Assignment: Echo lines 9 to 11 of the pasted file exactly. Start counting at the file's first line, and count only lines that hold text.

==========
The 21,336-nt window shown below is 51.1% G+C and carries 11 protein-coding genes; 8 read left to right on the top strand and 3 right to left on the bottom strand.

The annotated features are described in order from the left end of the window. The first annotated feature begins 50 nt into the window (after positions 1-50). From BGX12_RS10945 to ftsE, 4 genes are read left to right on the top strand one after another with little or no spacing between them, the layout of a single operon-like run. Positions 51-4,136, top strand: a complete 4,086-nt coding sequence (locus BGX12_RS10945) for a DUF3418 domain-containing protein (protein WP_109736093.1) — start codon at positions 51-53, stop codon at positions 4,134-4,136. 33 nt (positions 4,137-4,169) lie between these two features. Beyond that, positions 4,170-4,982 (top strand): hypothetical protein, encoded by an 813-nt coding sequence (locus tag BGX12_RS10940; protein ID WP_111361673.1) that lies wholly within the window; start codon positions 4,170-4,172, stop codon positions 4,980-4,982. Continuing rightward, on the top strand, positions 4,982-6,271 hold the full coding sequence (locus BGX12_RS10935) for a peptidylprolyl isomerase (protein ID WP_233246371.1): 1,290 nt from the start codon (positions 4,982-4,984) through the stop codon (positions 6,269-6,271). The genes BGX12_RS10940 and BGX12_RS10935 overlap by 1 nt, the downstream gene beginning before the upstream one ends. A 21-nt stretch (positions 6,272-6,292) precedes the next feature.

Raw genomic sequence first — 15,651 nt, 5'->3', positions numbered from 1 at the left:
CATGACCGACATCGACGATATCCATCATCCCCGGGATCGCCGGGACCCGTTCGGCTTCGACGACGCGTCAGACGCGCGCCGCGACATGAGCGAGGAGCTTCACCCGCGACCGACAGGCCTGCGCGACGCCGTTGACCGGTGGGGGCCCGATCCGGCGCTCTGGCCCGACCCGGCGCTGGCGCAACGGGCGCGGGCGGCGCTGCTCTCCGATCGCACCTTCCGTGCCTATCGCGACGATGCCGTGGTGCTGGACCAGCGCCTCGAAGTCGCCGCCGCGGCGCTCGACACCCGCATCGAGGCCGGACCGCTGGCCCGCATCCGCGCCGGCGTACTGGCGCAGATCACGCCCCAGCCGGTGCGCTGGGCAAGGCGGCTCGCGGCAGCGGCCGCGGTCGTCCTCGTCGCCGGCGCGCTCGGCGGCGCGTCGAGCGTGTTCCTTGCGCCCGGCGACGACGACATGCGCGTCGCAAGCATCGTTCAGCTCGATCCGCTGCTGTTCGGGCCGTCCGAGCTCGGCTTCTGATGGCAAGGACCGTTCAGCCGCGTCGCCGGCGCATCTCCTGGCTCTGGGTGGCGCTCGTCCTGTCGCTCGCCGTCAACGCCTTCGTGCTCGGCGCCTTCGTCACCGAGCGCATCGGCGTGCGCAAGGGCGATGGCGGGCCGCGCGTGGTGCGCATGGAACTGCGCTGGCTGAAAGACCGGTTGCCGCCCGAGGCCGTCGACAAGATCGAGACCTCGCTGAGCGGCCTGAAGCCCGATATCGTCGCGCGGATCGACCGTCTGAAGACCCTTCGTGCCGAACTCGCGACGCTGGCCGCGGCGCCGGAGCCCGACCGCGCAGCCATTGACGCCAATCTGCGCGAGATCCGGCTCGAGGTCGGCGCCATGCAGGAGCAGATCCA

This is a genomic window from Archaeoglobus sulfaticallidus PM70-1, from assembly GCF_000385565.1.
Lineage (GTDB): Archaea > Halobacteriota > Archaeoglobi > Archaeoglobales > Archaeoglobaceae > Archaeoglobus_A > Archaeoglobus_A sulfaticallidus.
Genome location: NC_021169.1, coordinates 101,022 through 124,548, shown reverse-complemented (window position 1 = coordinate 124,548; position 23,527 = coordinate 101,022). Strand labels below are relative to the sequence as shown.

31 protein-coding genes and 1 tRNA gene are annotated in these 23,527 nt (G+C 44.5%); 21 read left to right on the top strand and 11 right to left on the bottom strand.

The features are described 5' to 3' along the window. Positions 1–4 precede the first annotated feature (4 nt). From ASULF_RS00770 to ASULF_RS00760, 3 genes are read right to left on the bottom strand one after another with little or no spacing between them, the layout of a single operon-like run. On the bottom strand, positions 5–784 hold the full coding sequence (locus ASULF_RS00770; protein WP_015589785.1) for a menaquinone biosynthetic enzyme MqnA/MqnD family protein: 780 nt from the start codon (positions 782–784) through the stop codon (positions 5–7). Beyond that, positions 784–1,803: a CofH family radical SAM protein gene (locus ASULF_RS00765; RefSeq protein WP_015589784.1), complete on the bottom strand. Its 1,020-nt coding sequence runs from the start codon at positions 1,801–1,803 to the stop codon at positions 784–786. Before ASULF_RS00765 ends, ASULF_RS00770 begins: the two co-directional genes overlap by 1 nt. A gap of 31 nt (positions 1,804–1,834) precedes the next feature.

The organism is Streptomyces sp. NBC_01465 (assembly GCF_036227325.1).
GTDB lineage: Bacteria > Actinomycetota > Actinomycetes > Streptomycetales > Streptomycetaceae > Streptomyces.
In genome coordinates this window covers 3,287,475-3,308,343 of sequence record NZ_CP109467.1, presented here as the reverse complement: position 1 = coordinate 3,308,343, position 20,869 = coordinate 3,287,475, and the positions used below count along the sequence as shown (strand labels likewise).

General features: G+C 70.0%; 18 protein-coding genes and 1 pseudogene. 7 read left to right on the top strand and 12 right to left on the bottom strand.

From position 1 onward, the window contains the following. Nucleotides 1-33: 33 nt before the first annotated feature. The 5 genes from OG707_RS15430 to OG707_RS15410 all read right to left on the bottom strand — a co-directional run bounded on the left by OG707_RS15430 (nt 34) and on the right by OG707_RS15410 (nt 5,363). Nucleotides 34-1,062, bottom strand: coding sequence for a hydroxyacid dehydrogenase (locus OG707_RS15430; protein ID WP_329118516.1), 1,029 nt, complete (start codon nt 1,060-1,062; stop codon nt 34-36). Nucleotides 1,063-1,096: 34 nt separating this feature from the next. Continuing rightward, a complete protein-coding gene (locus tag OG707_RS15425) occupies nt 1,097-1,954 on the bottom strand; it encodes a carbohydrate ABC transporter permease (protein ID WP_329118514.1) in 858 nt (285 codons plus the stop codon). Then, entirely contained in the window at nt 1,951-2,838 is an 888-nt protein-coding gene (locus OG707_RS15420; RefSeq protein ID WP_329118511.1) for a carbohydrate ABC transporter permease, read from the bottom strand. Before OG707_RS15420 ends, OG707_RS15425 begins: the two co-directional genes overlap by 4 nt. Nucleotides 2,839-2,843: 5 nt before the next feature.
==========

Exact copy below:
The features are described 5' to 3' along the window. Positions 1–4 precede the first annotated feature (4 nt). From ASULF_RS00770 to ASULF_RS00760, 3 genes are read right to left on the bottom strand one after another with little or no spacing between them, the layout of a single operon-like run. On the bottom strand, positions 5–784 hold the full coding sequence (locus ASULF_RS00770; protein WP_015589785.1) for a menaquinone biosynthetic enzyme MqnA/MqnD family protein: 780 nt from the start codon (positions 782–784) through the stop codon (positions 5–7). Beyond that, positions 784–1,803: a CofH family radical SAM protein gene (locus ASULF_RS00765; RefSeq protein WP_015589784.1), complete on the bottom strand. Its 1,020-nt coding sequence runs from the start codon at positions 1,801–1,803 to the stop codon at positions 784–786. Before ASULF_RS00765 ends, ASULF_RS00770 begins: the two co-directional genes overlap by 1 nt. A gap of 31 nt (positions 1,804–1,834) precedes the next feature.

The organism is Streptomyces sp. NBC_01465 (assembly GCF_036227325.1).
GTDB lineage: Bacteria > Actinomycetota > Actinomycetes > Streptomycetales > Streptomycetaceae > Streptomyces.